- Can we have a grid with 100% renewables? One really smart guy did a bunch of math and says that we can. Another really smart guy thinks the first smart guy did his math wrong. This article is a good reminder that good analysis involves rigorous questioning of assumptions, not just focusing on the answer to your research question: http://www.utilitydive.com/news/whats-missing-from-the-100-renewable-energy-debate/447658/
- Missouri has a very interesting solution to its own duck curve problem: pay people to buy west-facing solar panels to better align their production with demand. Could this solution help in California? http://midwestenergynews.com/2017/08/03/to-solve-duck-curve-missouri-utility-to-pay-bonus-for-west-facing-solar-panels/
- Getting solar has traditionally been difficult for low-income renters, as they have little means or incentive to make such a large investment. To overcome this, ConEd is starting the rollout of a ratepayer-subsidized solar PV program for installing solar on the roofs of low-income customers. http://solarindustrymag.com/utility-con-edison-wins-approval-low-income-solar-program
Hello! I hope everyone’s having a wonderful Monday. We’ve got a great newsletter for you. Hands down, it’s going to be the best newsletter we put out this week.
We’re excited to announce that we’ll be holding our next round table discussion on Tuesday, August 8th at 6:30pm at 995 Market St in room 3A. We’ll be discussing community choice aggregation, and our discussion will be led by Michael Callahan, Policy Counsel at Marin Clean Energy. If you’d like to attend, please RSVP here: https://goo.gl/forms/2AnNvmKtspesI80C3
On to the news!
- Governor Brown has signed AB 398 into law, extending California’s cap-and-trade program to 2030 (it was originally set to expire in 2020): http://www.latimes.com/politics/la-pol-ca-jerry-brown-climate-change-law-20170725-story.html
- The EIA has found that residential electricity sales have been falling since 2010 as a result of economics, weather patterns, energy efficiency, and the growing popularity of distributed generation. Interestingly, the report doesn’t mention the anticipated impact of electric vehicles going forward: http://www.utilitydive.com/news/eia-us-residential-power-sales-in-decline-since-2010/448000/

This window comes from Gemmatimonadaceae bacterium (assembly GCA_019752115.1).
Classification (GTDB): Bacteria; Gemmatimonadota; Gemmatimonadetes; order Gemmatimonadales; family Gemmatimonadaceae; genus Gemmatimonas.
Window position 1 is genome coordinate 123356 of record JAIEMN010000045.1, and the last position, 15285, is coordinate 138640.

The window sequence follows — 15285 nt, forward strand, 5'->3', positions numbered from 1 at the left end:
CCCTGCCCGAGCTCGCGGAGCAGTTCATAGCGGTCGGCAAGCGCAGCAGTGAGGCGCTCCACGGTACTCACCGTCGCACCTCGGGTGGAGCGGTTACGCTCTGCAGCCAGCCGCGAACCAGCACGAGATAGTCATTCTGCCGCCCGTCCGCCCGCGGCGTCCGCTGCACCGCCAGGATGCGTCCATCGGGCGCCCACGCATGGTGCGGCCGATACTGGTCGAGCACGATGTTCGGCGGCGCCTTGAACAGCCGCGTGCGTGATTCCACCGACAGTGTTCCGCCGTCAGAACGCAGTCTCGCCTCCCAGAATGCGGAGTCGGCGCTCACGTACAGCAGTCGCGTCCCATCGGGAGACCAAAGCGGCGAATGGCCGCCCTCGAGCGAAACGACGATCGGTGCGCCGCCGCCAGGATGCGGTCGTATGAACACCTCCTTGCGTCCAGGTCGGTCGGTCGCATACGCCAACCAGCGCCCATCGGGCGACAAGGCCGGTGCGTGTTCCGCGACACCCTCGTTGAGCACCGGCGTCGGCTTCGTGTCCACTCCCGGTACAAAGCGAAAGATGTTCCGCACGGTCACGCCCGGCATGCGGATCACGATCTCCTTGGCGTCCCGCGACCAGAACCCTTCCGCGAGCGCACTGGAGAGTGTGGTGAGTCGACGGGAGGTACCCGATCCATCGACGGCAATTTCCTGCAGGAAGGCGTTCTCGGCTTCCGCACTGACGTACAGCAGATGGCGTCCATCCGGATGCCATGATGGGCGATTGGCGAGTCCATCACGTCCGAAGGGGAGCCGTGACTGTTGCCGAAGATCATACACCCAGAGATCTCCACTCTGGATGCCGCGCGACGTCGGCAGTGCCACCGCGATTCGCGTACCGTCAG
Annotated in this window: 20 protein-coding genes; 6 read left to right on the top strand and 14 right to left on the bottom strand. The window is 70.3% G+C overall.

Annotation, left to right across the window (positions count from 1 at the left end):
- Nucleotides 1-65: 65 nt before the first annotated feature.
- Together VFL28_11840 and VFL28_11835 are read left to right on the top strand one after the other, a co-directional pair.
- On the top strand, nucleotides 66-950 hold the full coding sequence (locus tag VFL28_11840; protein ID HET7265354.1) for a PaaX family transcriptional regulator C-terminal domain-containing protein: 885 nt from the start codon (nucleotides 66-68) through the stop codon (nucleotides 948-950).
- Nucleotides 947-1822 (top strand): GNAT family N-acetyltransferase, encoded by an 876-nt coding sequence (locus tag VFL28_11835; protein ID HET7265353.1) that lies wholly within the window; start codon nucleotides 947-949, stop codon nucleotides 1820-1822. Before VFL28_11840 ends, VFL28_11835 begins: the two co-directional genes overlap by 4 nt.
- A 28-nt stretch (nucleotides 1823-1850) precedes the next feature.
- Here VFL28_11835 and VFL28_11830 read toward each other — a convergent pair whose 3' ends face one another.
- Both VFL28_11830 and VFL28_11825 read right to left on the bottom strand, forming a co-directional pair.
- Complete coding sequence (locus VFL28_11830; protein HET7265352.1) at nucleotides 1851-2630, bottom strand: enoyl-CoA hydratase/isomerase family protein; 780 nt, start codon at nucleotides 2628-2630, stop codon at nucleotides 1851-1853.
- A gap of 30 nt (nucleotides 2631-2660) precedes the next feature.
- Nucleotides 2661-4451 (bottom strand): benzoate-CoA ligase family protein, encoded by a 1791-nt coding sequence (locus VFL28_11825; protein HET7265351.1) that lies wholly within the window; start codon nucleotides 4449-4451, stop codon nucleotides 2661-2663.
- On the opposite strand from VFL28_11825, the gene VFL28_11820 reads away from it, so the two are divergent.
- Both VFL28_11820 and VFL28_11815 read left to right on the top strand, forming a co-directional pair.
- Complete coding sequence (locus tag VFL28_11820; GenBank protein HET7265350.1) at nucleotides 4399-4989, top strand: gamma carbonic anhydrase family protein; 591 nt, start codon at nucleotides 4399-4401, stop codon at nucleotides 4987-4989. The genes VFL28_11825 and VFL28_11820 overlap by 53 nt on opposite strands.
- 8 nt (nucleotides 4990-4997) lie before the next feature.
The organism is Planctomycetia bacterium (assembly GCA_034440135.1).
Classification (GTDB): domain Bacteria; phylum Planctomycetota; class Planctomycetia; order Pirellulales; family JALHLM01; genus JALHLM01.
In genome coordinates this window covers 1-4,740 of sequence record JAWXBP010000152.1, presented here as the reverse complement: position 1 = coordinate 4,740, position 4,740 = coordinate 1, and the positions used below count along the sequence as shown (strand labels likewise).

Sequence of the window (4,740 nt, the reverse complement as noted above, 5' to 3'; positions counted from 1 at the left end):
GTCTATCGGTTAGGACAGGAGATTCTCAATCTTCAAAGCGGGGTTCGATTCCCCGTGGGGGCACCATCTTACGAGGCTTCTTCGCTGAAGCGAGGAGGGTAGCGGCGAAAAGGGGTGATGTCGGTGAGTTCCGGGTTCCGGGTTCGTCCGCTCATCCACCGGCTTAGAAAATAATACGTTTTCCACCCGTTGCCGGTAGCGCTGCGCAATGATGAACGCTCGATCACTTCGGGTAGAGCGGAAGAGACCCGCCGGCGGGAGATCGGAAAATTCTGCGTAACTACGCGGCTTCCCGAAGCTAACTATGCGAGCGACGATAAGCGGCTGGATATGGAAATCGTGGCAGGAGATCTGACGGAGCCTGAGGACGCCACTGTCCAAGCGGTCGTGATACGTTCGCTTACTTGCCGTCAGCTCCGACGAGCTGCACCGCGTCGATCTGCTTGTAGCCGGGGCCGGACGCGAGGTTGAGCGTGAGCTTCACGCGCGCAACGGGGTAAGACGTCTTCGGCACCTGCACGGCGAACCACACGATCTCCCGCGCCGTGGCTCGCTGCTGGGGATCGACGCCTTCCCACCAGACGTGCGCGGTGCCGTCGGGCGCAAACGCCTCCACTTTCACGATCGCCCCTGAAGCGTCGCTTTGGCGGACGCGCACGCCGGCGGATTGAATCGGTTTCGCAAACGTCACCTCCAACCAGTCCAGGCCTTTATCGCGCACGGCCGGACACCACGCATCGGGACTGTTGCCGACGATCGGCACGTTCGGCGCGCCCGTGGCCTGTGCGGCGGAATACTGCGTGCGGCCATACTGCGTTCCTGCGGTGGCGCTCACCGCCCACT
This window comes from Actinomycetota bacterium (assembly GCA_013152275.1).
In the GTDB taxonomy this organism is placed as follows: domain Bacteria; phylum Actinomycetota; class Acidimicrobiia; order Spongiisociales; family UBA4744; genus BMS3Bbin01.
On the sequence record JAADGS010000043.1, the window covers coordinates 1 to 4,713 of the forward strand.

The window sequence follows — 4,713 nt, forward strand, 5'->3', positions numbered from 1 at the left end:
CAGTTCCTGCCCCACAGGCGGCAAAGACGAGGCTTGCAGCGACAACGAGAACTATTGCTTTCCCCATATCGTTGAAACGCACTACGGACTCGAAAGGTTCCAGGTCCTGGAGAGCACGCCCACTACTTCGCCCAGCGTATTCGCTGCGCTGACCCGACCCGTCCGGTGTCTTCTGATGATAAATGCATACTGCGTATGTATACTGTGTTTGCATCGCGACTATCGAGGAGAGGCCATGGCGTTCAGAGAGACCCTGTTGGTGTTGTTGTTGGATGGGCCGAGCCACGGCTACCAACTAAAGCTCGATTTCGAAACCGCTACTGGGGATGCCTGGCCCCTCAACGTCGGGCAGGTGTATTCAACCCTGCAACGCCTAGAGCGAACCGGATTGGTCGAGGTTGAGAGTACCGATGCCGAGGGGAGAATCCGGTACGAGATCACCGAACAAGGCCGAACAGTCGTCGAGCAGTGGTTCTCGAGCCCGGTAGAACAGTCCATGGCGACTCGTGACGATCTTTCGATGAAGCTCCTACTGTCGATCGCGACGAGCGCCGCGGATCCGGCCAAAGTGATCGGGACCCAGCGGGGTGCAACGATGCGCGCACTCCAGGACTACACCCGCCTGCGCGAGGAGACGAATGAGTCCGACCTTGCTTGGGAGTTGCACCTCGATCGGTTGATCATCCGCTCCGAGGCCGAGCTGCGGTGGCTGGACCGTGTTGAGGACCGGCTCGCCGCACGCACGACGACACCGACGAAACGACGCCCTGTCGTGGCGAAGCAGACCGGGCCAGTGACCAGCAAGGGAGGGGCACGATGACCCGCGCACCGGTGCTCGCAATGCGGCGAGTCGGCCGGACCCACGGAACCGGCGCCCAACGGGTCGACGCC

- California is doubling down on its use of demand response, both for normal load management activities as well as dealing with the specific constraints resulting from the Aliso Canyon incident: http://www.utilitydive.com/news/california-iso-approves-changes-to-enhance-dr-in-wholesale-markets/448138/
Howdy all! Here’s a little newsletterin’ to ward off those Monday blues:
- Elon Musk has joined with Approximately A Jillion Other People, including yours truly, in declaring that Tesla’s stock price is too high. But the difference is that Musk’s opinion, unlike my own, matters: The stock price dropped 3% shortly after his statement. I wish I could just say stuff and have it immediately affect the economy, that would be cool.
- The archipelago of grid islands and literal islands that we call Hawaii is moving aggressively towards a goal of 100% renewable energy by 2040. The recipe for achieving this varies by island, and contains a mix of distributed generation, feed-in tariffs, demand response, grid-scale solar photovoltaic, wind, and biofuels.
- The White House has released a “Unified Agenda” for rolling back environmental regulations, including the Clean Power Plan, the Clean Water Rule, and various EE standards. I’m sure the staff at the EPA/DOE who spent their careers crafting these rules feel very unified with the leadership about all this.